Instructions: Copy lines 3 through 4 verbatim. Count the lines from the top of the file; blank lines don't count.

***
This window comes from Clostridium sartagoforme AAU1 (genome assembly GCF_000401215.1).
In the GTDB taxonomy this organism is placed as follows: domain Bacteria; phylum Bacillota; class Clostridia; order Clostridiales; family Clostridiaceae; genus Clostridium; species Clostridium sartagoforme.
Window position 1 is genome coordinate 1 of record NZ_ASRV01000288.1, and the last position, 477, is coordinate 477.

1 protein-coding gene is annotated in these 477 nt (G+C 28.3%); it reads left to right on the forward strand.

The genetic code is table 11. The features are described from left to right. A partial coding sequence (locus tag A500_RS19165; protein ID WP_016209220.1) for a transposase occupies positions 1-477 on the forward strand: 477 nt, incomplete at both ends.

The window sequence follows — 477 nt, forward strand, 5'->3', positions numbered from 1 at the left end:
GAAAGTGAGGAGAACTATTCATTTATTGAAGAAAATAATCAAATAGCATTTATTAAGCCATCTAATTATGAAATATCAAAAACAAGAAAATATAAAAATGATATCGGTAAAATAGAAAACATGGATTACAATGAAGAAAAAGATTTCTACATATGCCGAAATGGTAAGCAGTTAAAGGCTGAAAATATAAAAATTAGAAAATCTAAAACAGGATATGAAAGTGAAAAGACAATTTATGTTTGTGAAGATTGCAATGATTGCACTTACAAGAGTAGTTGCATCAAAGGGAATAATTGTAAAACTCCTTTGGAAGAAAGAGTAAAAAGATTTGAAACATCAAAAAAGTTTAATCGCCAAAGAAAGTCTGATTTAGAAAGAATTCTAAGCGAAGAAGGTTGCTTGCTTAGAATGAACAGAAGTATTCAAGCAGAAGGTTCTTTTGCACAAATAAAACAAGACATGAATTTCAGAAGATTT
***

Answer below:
Window position 1 is genome coordinate 1 of record NZ_ASRV01000288.1, and the last position, 477, is coordinate 477.

1 protein-coding gene is annotated in these 477 nt (G+C 28.3%); it reads left to right on the forward strand.